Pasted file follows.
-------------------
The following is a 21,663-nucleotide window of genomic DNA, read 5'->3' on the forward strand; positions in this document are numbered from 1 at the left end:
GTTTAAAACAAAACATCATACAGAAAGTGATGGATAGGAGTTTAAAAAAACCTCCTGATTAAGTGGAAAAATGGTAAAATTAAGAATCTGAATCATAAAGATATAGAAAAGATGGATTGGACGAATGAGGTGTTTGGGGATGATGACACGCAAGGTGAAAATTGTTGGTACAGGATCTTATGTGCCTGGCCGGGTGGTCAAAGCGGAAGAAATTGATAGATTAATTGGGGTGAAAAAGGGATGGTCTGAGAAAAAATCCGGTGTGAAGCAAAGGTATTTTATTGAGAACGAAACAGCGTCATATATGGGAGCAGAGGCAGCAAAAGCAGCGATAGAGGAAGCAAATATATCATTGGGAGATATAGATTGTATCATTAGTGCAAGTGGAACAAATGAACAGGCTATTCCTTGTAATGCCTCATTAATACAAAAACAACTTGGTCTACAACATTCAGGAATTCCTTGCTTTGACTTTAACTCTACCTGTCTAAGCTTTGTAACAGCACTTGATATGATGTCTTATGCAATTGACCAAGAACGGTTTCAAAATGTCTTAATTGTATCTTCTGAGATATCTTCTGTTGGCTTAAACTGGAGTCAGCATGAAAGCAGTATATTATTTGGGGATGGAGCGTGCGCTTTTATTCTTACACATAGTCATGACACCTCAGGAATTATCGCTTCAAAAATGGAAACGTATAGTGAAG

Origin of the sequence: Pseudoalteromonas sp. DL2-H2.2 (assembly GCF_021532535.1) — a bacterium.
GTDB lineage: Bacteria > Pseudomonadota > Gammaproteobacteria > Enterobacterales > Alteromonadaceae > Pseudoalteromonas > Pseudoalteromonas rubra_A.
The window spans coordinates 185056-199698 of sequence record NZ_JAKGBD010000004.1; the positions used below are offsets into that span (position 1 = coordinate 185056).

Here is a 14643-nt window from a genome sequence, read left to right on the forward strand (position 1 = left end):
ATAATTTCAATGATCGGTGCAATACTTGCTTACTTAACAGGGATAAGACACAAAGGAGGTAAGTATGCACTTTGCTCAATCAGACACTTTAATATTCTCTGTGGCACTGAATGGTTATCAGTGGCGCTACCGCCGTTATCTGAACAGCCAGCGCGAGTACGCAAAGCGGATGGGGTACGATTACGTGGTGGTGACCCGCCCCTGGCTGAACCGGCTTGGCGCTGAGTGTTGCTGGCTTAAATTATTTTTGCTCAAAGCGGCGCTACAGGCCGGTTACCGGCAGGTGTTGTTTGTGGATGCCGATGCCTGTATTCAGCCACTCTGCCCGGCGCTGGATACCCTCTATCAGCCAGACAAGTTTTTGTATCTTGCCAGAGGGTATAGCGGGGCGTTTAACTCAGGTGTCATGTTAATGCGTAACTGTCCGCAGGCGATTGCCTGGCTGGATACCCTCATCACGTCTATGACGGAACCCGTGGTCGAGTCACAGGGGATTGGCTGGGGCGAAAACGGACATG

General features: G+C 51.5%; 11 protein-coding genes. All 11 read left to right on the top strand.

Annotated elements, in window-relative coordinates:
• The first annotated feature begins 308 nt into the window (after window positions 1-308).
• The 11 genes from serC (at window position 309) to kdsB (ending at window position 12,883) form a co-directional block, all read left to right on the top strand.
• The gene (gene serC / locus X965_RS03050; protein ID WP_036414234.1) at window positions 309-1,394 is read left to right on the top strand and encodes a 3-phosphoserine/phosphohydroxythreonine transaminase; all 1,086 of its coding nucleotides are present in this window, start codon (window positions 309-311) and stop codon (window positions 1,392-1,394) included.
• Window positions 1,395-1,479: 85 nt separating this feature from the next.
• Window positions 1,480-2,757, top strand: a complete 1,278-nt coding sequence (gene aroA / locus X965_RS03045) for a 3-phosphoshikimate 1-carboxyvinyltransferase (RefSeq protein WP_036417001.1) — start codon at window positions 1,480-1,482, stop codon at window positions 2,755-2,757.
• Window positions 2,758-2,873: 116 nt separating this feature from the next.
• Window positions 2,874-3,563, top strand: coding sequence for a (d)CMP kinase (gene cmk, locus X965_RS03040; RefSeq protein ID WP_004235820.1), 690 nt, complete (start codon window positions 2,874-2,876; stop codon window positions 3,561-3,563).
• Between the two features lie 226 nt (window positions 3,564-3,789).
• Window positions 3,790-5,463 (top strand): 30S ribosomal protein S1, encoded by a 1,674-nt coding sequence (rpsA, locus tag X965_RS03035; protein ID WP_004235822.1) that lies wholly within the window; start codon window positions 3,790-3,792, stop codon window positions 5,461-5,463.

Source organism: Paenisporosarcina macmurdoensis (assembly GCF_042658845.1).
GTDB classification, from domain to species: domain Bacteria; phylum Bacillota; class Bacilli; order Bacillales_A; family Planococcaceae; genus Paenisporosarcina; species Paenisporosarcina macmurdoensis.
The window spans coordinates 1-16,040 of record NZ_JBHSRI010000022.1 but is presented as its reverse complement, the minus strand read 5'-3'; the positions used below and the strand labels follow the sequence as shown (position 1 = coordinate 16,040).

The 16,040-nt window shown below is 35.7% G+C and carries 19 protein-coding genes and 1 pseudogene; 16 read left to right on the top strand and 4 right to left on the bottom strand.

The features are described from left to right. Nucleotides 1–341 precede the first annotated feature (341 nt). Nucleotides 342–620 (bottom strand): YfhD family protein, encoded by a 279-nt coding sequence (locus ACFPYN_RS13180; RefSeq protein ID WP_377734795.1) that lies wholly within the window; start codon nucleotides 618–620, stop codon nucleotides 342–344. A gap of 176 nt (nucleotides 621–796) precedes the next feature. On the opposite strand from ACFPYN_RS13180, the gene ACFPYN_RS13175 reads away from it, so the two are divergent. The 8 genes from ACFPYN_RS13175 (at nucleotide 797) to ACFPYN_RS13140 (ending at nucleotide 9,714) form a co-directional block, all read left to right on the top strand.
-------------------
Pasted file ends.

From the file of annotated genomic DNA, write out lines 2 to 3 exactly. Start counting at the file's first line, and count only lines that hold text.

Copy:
GTTTAAAACAAAACATCATACAGAAAGTGATGGATAGGAGTTTAAAAAAACCTCCTGATTAAGTGGAAAAATGGTAAAATTAAGAATCTGAATCATAAAGATATAGAAAAGATGGATTGGACGAATGAGGTGTTTGGGGATGATGACACGCAAGGTGAAAATTGTTGGTACAGGATCTTATGTGCCTGGCCGGGTGGTCAAAGCGGAAGAAATTGATAGATTAATTGGGGTGAAAAAGGGATGGTCTGAGAAAAAATCCGGTGTGAAGCAAAGGTATTTTATTGAGAACGAAACAGCGTCATATATGGGAGCAGAGGCAGCAAAAGCAGCGATAGAGGAAGCAAATATATCATTGGGAGATATAGATTGTATCATTAGTGCAAGTGGAACAAATGAACAGGCTATTCCTTGTAATGCCTCATTAATACAAAAACAACTTGGTCTACAACATTCAGGAATTCCTTGCTTTGACTTTAACTCTACCTGTCTAAGCTTTGTAACAGCACTTGATATGATGTCTTATGCAATTGACCAAGAACGGTTTCAAAATGTCTTAATTGTATCTTCTGAGATATCTTCTGTTGGCTTAAACTGGAGTCAGCATGAAAGCAGTATATTATTTGGGGATGGAGCGTGCGCTTTTATTCTTACACATAGTCATGACACCTCAGGAATTATCGCTTCAAAAATGGAAACGTATAGTGAAG

Origin of the sequence: Pseudoalteromonas sp. DL2-H2.2 (assembly GCF_021532535.1) — a bacterium.